Trust is a concept familiar to most. Whether we are cognizant of it or not, we experience it on a daily basis. Yet trust is quickly eroding in civic and political life. Americans’ trust in their government has reached all-time lows. The political and social consequences of this decline in trust are profound. What are the foundations of trust? What explains its apparent decline in society? Is there a way forward for rebuilding trust in our leaders and institutions? How should we study the role of trust across a diverse range of policy issues and problems?
Given its complexity, trust as an object of study cannot be claimed by any single discipline. Rather than vouch for an overarching theory of trust, Living in an Age of Mistrust synthesizes existing perspectives across multiple disciplines to offer a truly comprehensive examination of this concept and a topic of research. Using an analytical framework that encompasses rational and cultural (or sociological) dimensions of trust, the contributions found therein provide a wide range of policy issues both domestic and international to explore the apparent decline in trust, its impact on social and political life, and efforts to rebuild trust.
Table of Contents
Part I: Foundations of Trust
1. Trust: An Analytical Framework for Contemporary Policy Problems
2. Thin or Thick? Reflections on Trust from a Catholic Social Thought Perspective
3. Families and Trust-building in Infants and Children
Part II: Trust and Minority Groups
4. A Mimetic Perspective on Trust
5. Trust and Minority Groups: The Challenge of Diversity
6. Cascading Trust Among Ethnic Groups: Lesson from Contemporary Hispanic Migration
Part III: Trust and Institutions
7. How Mistrust within Government Can Create Mistrust Without
8. Trust and Organized Labor in the United States: A Genealogy
9. The Collapse of Trust in the European Union
Part IV: Trust, Diplomacy, and Peace-Building
10.Trust and Catholic Peacebuilding in Ghana
11.Two-Level Trust Games in Japan-South Korea Relations12. Trust within NATO
Andrew I. Yeo is Associate Professor of Politics, Director of Asian Studies, and a Fellow at the Institute for Policy Research & Catholic Studies at The Catholic University of America. He is the author of Activists, Alliances, and Anti-U.S. Base Protests (Cambridge 2011), and is completing two book manuscripts: the first on the evolution of East Asia’s regional architecture, and a second co-edited book on North Korean human rights and transnational advocacy. He is the recipient of Catholic University’s Outstanding Young Faculty Research Award in 2013 and is a term member of the Council on Foreign Relations. He received his Ph.D. from Cornell University.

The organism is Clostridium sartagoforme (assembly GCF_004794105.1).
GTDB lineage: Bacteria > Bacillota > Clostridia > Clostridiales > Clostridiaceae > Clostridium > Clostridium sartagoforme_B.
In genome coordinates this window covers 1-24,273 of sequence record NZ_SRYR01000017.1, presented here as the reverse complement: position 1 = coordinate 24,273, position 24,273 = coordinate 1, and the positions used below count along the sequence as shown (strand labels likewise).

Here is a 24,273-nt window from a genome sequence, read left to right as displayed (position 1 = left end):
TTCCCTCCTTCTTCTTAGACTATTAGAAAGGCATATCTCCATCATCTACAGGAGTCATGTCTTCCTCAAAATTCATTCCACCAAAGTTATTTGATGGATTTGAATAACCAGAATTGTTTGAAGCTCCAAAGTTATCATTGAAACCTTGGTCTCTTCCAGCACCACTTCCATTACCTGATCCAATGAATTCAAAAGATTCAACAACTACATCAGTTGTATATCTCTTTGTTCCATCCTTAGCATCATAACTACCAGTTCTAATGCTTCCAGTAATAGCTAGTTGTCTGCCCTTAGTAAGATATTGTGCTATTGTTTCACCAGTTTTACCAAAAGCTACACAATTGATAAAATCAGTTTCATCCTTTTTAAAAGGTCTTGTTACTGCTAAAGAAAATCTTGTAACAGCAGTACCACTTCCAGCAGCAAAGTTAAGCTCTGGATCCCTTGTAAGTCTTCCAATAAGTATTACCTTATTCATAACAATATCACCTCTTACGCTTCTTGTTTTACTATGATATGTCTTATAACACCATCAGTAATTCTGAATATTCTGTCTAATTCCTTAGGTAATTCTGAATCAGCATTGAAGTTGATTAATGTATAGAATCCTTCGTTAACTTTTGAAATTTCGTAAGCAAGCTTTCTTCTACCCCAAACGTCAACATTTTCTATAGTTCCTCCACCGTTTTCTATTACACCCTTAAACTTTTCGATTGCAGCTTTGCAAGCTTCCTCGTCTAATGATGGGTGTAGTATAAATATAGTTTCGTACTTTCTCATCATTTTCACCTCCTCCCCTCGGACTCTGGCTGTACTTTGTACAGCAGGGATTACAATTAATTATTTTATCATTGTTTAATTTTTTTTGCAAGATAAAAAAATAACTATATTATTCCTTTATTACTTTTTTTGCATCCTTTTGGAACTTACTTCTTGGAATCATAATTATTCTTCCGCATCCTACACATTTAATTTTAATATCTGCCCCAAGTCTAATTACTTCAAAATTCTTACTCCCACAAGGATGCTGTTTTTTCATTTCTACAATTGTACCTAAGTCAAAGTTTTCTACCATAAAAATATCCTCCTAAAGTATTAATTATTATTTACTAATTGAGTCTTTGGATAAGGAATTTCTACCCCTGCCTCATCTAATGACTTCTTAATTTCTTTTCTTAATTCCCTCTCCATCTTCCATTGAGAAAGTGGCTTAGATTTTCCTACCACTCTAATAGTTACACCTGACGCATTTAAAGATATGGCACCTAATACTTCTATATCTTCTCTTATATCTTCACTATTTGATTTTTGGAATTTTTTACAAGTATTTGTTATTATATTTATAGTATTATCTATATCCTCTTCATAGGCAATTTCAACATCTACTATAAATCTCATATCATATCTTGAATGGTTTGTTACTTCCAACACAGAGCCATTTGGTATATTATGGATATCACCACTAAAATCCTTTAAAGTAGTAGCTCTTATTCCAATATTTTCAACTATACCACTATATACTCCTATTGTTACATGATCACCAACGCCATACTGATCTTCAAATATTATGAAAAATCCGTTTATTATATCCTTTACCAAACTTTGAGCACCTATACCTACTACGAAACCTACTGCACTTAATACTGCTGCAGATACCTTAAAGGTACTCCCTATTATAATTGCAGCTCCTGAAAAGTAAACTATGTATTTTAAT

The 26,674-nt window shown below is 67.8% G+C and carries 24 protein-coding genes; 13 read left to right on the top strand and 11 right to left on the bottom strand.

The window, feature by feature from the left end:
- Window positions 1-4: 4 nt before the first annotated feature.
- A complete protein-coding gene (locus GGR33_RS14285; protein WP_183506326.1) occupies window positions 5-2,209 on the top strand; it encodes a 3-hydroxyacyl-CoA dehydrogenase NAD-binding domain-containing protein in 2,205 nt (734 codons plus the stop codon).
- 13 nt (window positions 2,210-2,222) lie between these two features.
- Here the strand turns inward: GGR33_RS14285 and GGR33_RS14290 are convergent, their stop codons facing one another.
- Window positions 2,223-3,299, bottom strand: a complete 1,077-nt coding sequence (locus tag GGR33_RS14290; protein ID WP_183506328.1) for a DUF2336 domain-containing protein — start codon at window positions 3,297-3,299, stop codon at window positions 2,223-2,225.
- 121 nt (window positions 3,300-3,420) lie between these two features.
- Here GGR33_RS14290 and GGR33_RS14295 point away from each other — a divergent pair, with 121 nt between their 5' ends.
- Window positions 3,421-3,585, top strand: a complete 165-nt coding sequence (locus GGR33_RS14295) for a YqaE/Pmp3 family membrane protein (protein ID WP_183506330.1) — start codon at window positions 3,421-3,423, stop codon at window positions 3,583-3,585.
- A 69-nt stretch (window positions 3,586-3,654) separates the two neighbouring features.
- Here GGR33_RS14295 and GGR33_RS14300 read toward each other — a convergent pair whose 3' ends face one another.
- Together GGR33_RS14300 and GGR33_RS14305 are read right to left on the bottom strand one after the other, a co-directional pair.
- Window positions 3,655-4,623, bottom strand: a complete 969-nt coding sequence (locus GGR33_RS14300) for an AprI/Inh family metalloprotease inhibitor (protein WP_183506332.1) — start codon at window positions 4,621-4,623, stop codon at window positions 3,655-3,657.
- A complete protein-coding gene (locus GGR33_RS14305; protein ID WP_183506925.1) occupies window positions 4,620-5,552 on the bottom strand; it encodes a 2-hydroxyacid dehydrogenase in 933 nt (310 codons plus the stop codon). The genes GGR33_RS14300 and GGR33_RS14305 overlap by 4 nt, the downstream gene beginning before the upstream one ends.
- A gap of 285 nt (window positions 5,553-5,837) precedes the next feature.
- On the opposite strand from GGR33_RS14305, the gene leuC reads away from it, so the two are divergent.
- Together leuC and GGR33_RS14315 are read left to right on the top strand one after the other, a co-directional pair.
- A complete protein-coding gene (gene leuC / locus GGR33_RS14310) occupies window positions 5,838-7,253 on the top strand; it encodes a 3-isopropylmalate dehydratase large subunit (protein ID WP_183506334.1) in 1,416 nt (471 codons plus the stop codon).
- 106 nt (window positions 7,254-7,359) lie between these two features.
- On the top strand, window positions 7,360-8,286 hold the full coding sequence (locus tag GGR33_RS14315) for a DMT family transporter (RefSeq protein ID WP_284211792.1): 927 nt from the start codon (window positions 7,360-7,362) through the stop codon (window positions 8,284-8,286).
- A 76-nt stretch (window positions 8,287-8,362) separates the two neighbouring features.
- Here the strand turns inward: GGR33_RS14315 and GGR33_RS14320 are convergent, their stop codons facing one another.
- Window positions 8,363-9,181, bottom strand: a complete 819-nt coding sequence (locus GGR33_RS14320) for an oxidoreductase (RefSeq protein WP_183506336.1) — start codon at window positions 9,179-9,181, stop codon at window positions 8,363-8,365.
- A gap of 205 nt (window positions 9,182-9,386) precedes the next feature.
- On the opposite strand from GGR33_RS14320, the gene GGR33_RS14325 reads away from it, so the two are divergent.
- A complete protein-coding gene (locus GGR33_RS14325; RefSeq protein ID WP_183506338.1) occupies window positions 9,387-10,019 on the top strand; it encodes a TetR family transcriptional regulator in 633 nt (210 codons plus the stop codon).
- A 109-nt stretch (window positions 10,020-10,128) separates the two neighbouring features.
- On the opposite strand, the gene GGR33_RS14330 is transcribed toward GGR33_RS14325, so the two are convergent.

Matthew N. Green is Associate Professor of Politics a Fellow at the Institute for Policy Research and Catholic Studies at The Catholic University of America. Dr. Green is author of Underdog Politics: The Minority Party in the U.S. House of Representatives and The Speaker of the House: A Study of Leadership, both published by Yale University Press. He is also a coauthor of Washington 101: An Introduction to the Nation’s Capital. He served as President of the National Capital Area Political Science Association in 2015-16. He has a BA from the University of California, Santa Cruz, a MA and MPhil from Yale University, and a Ph.D. from Yale University.
'Trust is thought to be the glue that holds society, domestic and international, together. But we have reason to think that trust is declining. This book offers thoughts by a remarkable variety of scholars on the role of trust in different collectivities, institutions and relationships and what to expect if it starts to fade. This is an excellent example of interdisciplinary collaboration on crucial social problems.' - Brian Rathbun, University of Southern California
'Covering a broad range of political questions and contexts, this interdisciplinary collection admirably coheres around a concept of trust that is relational and thus variable by time, location, and political context. Demonstrating the challenges that declining trust poses locally, nationally, and internationally, Living in an Age of Mistrust merits attention from students, scholars, and anyone interested in nurturing the bonds of trust to address problems of policymaking, community building, and international cooperation.' - Douglas Harris, Loyola University Maryland